At the end of Chapter 6 of Prayer, Timothy Keller shares one final exercise Martin Luther advocates before we pray free-form about the things on our hearts. Following meditation on Scripture, Luther suggests praying through each petition of the Lord’s Prayer. As we do so, we are to paraphrase and personalize each petition using our own needs and concerns.
Pastor Keller then describes three specific values in paraphrasing and personalizing the Lord’s Prayer:
1. Praying the Lord’s Prayer commands our full mental faculty. Ordinary prayer is either completely ex tempore or based on a list of our prayer needs. Often ordinary prayer is not capable of completely drawing our mind’s attention away from the thoughts that previously occupied our mind. We are distracted.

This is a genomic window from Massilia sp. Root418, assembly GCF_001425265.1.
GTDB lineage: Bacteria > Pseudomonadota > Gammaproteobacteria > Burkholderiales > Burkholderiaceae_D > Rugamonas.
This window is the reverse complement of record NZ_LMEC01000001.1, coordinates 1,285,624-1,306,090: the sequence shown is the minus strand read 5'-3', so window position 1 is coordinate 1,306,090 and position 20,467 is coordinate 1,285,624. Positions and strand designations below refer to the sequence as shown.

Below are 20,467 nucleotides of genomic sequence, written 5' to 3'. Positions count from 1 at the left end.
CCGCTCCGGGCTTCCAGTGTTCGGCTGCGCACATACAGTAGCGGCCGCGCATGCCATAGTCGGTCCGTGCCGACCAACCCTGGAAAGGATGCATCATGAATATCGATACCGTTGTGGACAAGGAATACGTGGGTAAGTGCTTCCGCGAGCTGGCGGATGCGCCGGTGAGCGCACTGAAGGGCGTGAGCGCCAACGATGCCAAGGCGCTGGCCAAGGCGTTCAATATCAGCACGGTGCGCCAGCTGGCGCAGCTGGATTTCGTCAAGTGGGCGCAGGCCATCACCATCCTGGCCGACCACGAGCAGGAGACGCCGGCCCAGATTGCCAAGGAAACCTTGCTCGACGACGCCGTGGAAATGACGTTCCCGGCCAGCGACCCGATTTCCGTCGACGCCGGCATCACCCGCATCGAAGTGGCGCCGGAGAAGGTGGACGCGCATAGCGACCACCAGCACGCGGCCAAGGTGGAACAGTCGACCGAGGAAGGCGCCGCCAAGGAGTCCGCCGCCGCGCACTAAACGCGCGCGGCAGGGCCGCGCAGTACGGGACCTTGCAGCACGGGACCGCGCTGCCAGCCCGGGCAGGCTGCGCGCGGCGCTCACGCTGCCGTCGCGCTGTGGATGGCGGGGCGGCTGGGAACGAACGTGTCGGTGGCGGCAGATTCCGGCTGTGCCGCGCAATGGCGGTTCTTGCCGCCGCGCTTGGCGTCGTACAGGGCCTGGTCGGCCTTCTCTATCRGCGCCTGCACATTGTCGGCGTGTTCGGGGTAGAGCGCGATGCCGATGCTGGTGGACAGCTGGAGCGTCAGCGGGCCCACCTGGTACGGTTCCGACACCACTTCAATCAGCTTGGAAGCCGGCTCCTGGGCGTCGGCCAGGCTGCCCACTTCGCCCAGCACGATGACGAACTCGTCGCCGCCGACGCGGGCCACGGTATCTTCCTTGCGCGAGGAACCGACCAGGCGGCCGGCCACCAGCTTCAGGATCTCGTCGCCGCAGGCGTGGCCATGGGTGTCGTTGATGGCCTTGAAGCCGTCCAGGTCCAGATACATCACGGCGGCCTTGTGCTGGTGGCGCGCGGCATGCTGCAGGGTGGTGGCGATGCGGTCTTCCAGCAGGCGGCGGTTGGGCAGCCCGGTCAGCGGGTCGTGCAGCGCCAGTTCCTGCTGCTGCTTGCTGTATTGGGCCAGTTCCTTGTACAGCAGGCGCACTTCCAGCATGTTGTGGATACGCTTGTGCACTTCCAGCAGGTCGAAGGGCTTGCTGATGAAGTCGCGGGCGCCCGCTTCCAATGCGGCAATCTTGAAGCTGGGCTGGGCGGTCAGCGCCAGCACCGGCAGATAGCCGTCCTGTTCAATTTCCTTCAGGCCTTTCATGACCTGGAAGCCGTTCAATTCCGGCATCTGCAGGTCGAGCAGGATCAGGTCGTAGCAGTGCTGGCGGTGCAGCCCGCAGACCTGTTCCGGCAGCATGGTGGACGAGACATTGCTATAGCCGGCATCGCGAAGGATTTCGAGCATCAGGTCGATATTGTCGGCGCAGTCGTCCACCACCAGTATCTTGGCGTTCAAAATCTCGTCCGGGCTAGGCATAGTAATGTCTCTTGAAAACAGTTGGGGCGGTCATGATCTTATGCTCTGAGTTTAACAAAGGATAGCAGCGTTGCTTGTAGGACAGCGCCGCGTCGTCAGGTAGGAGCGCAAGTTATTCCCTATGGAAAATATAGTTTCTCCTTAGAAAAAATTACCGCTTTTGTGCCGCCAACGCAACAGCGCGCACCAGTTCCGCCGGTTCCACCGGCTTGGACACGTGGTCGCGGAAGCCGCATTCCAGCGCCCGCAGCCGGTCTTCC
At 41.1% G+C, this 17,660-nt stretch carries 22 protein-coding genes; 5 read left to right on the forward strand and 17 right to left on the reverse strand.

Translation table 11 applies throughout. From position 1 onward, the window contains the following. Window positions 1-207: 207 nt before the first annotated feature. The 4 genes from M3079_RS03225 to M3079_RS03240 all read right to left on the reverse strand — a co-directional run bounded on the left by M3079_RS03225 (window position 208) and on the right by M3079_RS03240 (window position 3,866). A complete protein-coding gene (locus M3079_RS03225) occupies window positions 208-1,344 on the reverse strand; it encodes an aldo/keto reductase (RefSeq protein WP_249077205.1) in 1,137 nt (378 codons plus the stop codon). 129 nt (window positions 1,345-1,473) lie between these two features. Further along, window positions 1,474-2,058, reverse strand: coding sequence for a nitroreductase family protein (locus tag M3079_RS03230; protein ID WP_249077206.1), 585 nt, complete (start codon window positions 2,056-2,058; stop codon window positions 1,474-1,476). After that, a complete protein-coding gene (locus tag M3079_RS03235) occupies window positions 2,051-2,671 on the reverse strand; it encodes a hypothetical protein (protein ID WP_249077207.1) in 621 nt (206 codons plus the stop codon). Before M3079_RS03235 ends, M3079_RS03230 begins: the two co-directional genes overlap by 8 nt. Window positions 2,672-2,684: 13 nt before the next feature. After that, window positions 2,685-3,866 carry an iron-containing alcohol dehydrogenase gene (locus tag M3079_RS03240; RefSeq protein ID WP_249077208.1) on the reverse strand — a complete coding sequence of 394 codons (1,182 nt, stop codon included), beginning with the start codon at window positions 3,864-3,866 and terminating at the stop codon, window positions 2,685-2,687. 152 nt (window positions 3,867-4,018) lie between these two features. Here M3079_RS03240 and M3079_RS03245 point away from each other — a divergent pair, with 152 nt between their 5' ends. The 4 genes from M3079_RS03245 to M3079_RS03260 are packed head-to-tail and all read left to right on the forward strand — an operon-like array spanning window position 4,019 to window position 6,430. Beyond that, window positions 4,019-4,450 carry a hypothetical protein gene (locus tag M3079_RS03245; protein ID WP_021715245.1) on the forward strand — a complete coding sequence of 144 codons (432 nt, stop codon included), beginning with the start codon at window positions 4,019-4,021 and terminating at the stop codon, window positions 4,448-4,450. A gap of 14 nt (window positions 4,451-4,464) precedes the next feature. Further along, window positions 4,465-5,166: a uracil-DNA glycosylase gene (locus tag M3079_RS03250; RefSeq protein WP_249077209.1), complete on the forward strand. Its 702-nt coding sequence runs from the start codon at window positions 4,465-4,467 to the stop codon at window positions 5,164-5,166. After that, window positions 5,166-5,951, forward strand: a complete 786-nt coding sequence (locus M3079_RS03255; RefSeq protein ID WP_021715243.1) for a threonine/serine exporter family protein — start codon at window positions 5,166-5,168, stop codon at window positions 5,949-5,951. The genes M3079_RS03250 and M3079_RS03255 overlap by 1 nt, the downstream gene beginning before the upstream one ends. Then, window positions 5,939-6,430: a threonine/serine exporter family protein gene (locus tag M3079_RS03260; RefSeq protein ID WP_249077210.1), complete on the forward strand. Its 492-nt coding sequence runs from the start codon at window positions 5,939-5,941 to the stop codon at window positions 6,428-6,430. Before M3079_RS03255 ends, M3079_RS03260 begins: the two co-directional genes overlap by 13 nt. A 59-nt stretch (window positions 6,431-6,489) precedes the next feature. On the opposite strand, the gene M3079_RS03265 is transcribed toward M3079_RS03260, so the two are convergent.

2. Praying the Great Prayer forces us to use all the full language and basic forms of prayer. Pastor Keller summarizes:
“Praying the Lord’s Prayer forces us to look for things to thank and praise God for in our dark times, and it presses us to repent and seek forgiveness during times of prosperity and success. It disciplines us to bring every part of our lives to God.”
3. Praying the Lord’s Prayer is actual prayer. Meditation on a passage of Scripture is not actual prayer. In the Lord’s Prayer we address God with the authority of Jesus’ own words.
Luther has one final piece of advice. If the Holy Spirit begins “preaching” to us as we meditate and pray, we must drop our routines and pay close attention.
Today’s question: How can Luther’s guidelines on meditation and prayer bolster your prayer life? Please share.
Tomorrow’s blog: “The fear of God”